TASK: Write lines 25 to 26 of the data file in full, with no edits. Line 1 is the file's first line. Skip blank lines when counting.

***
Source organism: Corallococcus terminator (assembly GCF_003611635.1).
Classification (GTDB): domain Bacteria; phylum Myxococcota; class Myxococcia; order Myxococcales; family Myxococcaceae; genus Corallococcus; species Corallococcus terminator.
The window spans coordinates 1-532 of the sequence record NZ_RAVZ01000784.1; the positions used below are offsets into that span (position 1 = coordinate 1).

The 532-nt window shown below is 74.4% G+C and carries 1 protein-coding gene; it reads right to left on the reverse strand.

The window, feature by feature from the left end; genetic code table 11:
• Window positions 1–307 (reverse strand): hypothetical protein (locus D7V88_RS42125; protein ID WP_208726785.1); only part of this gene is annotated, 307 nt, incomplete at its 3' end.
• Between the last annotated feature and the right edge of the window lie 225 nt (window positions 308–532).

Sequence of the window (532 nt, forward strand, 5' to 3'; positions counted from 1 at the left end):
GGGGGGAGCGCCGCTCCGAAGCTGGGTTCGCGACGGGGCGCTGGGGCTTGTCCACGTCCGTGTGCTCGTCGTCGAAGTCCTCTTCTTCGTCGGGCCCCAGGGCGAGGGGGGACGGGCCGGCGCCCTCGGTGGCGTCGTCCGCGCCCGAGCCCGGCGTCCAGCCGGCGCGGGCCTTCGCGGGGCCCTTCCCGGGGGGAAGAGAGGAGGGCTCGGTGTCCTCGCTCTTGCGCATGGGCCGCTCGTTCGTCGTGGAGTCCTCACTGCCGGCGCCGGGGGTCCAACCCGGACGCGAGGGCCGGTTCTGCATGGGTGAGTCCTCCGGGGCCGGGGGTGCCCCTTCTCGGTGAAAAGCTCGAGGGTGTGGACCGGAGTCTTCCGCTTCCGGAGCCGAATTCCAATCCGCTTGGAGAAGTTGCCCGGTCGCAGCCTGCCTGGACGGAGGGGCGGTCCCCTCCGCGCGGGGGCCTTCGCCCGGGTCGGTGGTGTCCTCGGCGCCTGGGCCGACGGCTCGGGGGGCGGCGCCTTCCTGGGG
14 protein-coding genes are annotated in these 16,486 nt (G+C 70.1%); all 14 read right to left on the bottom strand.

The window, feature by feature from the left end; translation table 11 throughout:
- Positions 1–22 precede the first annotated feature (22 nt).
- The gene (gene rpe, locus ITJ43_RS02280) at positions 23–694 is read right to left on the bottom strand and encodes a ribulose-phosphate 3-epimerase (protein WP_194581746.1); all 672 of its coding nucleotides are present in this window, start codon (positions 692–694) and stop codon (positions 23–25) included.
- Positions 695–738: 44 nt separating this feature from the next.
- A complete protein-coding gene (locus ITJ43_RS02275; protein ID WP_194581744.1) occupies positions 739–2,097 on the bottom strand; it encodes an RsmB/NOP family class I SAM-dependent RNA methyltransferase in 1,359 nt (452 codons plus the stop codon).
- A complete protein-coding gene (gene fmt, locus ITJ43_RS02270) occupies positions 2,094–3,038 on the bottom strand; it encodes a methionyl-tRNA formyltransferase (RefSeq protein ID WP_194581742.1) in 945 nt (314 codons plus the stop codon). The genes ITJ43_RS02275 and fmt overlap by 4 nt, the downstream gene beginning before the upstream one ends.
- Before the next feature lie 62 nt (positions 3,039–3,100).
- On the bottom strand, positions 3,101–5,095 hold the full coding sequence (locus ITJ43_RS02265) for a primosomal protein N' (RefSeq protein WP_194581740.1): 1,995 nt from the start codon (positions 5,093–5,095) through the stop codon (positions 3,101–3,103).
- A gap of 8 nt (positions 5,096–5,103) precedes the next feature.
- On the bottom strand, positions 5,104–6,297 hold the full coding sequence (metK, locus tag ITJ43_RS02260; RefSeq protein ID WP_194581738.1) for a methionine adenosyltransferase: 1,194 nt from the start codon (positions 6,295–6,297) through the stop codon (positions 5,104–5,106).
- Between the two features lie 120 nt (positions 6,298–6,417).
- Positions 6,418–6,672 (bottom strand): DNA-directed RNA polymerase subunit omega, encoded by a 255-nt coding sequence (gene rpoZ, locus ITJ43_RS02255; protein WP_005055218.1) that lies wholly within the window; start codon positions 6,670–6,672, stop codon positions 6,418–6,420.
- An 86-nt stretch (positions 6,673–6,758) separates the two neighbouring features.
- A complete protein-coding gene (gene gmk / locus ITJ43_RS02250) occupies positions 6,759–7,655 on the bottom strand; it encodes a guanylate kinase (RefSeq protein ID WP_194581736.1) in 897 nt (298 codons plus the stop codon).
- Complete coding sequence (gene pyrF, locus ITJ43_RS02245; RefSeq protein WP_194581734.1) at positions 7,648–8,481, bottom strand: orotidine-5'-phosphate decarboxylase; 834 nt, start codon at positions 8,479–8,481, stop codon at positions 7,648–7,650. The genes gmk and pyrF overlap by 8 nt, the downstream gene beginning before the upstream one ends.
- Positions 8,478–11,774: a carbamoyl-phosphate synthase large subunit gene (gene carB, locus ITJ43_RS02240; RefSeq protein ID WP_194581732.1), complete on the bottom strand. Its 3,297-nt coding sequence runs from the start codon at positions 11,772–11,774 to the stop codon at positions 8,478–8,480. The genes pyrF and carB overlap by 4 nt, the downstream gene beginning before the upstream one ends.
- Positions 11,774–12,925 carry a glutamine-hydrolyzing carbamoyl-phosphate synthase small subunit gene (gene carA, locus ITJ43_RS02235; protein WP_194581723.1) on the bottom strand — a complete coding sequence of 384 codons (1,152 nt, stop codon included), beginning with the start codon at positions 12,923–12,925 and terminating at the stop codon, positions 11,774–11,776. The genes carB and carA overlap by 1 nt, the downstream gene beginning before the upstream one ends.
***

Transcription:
- Complete coding sequence (gene pyrF, locus ITJ43_RS02245; RefSeq protein WP_194581734.1) at positions 7,648–8,481, bottom strand: orotidine-5'-phosphate decarboxylase; 834 nt, start codon at positions 8,479–8,481, stop codon at positions 7,648–7,650. The genes gmk and pyrF overlap by 8 nt, the downstream gene beginning before the upstream one ends.
- Positions 8,478–11,774: a carbamoyl-phosphate synthase large subunit gene (gene carB, locus ITJ43_RS02240; RefSeq protein ID WP_194581732.1), complete on the bottom strand. Its 3,297-nt coding sequence runs from the start codon at positions 11,772–11,774 to the stop codon at positions 8,478–8,480. The genes pyrF and carB overlap by 4 nt, the downstream gene beginning before the upstream one ends.